What Is Badwill?
Badwill, also known as negative goodwill, occurs when a company purchases an asset or another company at less than its net fair market value. This usually happens when the outlook for the company being acquired is particularly bleak.
- Badwill, also known as negative goodwill, occurs when a company or asset is purchased for a price below its fair market value.
- Companies are usually purchased below their fair market value when they are in financial distress.
- Badwill is the opposite of goodwill, which is when a company or asset is purchased above its fair market value, as the price takes into consideration a positive brand name and other qualitative factors.
- Both badwill and goodwill are intangible assets.
- The accounting for badwill is regulated under the Financial Accounting Standards Board's Statement No. 141 (SFAS 141).
When one company acquires another company at a value that is greater than the market value of the target company's assets and liabilities, it records the excess amount on its balance sheet as "goodwill."
Companies with strong brands, for example, are often acquired at a price above the market value of their assets and liabilities because their value as a company lies partly in their brand name and other intangibles that make them attractive to customers. The value in excess of the fair market value is goodwill, which is an intangible asset.
Companies may also be acquired at a price that is less than their fair market value. Often this occurs when a company is in financial distress. In this case, the acquiring company records on its balance sheet the difference between the fair market value of the company and the price paid as negative goodwill, also known as badwill, which is also an intangible asset.
Badwill can also refer to the negative effect felt by a company when investors discover it has done something that is not in accordance with good business practices. Although typically not expressed in a dollar amount, badwill can result in a loss of revenue, clients, suppliers, and market share and may even prompt legal action.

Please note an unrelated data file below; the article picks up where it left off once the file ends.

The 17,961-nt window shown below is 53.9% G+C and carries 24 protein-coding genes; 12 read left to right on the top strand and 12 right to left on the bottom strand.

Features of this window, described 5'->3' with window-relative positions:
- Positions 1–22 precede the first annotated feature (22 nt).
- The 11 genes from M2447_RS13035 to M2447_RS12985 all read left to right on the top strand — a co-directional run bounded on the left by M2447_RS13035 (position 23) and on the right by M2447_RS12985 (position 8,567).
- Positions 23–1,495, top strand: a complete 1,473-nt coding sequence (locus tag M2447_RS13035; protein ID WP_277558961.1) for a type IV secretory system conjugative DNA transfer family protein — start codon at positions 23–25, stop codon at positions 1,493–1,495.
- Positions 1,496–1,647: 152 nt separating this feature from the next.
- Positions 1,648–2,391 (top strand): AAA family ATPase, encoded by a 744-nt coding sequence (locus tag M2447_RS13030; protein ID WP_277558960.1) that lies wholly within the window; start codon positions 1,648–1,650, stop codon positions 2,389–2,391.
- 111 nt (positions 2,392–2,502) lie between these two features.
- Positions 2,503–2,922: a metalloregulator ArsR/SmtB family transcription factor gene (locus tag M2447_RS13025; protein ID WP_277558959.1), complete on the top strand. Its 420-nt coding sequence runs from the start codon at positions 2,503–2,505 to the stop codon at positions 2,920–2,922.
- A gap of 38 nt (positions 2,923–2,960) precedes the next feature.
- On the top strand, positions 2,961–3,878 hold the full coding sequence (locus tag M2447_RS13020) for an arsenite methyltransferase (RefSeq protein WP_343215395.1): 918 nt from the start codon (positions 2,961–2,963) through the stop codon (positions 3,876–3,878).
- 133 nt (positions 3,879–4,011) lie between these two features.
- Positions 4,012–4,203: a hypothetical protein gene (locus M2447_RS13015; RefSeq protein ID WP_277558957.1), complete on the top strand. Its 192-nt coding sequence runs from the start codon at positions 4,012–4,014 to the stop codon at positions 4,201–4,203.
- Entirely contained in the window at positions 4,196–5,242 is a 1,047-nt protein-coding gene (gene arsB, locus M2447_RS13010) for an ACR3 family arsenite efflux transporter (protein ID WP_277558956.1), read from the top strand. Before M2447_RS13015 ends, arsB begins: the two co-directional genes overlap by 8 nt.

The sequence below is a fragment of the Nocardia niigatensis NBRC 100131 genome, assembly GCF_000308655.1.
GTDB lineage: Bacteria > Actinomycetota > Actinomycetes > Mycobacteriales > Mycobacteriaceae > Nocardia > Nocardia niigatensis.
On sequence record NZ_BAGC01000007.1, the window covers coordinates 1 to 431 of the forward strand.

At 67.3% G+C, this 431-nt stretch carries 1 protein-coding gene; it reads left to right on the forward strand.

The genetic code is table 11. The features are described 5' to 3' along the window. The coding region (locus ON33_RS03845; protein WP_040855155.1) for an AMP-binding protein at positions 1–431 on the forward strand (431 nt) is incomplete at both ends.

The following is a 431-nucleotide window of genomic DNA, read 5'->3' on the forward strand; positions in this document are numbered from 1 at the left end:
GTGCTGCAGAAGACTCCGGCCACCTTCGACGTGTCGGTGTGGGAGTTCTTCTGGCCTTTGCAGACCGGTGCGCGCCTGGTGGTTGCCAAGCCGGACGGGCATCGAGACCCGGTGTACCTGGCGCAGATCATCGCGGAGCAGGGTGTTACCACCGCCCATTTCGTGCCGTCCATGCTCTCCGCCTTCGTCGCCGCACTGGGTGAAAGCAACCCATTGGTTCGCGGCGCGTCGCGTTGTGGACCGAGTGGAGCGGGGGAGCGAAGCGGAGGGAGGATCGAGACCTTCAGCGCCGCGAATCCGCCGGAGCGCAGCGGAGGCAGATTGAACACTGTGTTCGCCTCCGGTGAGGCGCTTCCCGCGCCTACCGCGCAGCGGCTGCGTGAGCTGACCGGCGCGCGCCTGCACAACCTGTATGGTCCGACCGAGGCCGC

Accounting for Badwill
The accounting treatment for badwill is regulated under the Financial Accounting Standards Board's Statement No. 141 (SFAS 141) Business Combination. SFAS 141 defines badwill as the difference between the fair market value of an asset and the price paid to acquire it, when the price paid is lower than the fair market value.
On the financial statements of the acquirer, the value of badwill is booked to reduce the cost of noncurrent assets that have been acquired to zero. Once noncurrent assets have been reduced to zero by the badwill amount, any remaining badwill is marked as an extraordinary gain on the income statement.
Outside of the United States, badwill is recognized under International Financial Reporting Standards (IFRS) 3. IFRS 3 treats the accounting for badwill as the same as SFAS 141.
Example of Badwill
Company ABC acquires Company DEF for a purchase price of $700 million. At the time of the purchase, the fair market value of Company DEF is $900 million. Company ABC was able to purchase Company DEF for a bargain purchase as the purchase price was below the fair market value.
The difference in the price paid and the fair market value is the badwill, which is $200 million. Fifty million dollars of the badwill is used to reduce noncurrent assets to zero, and the remaining balance of $150 million is marked as a credit as an extraordinary gain.